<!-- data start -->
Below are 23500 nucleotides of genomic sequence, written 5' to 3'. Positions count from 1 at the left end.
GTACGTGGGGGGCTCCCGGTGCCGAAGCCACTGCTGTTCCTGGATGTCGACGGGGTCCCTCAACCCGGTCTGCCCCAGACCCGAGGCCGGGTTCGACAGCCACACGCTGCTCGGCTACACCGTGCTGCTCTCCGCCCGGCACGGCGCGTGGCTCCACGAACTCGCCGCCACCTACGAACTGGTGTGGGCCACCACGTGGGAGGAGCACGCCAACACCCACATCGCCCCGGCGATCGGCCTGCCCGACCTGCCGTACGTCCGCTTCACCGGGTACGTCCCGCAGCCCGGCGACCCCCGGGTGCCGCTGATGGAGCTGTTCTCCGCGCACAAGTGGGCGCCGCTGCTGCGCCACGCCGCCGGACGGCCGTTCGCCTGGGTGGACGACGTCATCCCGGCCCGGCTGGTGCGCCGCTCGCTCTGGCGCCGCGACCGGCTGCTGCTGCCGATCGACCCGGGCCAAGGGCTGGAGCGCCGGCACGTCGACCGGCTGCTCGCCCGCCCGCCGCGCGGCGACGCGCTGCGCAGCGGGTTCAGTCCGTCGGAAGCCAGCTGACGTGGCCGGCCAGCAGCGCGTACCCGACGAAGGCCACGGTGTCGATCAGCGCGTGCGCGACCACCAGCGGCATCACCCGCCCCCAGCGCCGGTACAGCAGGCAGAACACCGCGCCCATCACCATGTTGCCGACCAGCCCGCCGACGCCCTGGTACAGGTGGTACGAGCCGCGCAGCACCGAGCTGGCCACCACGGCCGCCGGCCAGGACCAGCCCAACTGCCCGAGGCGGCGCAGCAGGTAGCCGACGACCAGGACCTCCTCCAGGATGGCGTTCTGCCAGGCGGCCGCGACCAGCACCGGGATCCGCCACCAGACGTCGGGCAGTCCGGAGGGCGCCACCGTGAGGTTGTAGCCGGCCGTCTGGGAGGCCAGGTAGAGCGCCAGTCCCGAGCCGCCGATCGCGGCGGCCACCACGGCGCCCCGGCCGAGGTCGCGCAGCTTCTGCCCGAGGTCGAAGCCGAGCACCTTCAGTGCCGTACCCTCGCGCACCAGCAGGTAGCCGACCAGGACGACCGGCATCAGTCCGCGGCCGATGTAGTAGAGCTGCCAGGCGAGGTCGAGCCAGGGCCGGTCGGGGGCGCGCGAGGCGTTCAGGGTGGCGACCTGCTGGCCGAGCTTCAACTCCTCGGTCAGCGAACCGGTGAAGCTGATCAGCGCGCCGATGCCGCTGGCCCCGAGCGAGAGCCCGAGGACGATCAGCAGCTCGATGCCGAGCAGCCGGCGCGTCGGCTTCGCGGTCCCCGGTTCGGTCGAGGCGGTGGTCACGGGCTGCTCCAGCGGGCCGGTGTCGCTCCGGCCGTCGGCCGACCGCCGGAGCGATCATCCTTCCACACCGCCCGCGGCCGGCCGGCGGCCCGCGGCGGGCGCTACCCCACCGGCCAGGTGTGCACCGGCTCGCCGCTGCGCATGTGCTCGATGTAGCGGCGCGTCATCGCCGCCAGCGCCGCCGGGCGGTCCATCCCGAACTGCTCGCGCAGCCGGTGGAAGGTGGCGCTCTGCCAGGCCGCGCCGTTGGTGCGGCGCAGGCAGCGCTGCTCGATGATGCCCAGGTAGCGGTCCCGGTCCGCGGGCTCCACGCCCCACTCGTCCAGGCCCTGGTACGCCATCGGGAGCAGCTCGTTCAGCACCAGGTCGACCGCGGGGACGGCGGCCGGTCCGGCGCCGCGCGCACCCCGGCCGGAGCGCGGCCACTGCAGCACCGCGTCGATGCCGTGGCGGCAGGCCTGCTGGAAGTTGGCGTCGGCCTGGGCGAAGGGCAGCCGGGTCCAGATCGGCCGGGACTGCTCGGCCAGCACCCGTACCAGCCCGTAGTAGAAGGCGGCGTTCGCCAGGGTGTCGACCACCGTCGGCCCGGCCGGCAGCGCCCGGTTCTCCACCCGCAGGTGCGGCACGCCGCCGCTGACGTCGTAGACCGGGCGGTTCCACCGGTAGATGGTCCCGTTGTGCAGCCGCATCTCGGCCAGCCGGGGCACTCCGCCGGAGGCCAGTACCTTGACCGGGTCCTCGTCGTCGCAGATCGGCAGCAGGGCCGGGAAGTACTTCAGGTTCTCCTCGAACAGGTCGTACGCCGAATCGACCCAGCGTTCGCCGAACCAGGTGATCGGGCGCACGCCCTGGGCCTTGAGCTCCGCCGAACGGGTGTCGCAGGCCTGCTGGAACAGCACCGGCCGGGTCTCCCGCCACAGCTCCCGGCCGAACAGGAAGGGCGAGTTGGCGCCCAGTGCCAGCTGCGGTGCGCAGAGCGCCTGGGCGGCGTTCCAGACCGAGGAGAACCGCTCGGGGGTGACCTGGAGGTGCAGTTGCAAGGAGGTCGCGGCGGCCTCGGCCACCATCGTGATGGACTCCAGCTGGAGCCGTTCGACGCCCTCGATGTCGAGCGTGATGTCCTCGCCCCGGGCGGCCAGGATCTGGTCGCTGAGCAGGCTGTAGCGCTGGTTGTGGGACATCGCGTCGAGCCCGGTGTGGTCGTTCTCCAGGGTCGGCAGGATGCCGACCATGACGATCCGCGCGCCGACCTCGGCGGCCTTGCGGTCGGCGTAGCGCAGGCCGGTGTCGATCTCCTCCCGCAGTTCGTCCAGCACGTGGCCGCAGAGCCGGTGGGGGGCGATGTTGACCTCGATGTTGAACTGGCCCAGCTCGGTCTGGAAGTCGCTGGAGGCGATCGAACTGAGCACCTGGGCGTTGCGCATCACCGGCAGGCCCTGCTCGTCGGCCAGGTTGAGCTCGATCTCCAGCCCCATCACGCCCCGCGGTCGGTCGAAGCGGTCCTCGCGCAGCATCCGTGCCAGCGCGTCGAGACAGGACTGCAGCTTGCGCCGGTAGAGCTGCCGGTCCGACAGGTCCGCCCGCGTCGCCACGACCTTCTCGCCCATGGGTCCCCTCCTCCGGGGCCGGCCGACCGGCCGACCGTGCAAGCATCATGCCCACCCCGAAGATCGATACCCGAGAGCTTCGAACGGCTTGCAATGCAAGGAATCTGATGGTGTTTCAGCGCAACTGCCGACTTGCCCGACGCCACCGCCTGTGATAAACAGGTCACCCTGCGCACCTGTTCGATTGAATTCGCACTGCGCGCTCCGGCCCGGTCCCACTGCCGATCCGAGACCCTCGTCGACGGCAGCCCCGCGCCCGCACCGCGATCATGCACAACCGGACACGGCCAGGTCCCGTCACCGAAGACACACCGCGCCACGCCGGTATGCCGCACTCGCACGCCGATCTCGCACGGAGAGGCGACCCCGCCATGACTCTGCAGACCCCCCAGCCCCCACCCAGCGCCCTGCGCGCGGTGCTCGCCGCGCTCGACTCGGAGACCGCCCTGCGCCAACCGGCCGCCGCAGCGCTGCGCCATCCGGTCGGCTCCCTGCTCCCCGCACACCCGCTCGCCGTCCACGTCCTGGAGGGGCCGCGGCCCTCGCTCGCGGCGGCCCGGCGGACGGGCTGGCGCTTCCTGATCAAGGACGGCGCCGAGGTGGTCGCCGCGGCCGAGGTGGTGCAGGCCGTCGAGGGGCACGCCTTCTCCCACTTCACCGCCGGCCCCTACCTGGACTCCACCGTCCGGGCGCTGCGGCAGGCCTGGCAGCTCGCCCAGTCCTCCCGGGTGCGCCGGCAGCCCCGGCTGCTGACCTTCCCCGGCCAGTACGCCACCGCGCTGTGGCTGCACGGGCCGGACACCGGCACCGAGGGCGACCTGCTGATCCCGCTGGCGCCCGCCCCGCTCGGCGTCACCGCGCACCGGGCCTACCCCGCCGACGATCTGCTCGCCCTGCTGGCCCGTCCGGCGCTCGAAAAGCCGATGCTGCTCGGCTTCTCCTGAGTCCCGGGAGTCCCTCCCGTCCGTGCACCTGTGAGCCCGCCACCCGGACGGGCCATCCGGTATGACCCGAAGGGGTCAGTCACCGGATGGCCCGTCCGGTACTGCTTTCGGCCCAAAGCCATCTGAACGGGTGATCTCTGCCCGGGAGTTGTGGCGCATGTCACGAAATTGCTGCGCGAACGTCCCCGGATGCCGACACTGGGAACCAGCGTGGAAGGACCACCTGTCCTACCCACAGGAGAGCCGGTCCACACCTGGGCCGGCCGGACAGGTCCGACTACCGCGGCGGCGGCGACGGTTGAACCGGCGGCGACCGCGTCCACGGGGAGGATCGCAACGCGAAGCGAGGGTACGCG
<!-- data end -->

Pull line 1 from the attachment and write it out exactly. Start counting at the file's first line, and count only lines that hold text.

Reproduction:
Below are 23500 nucleotides of genomic sequence, written 5' to 3'. Positions count from 1 at the left end.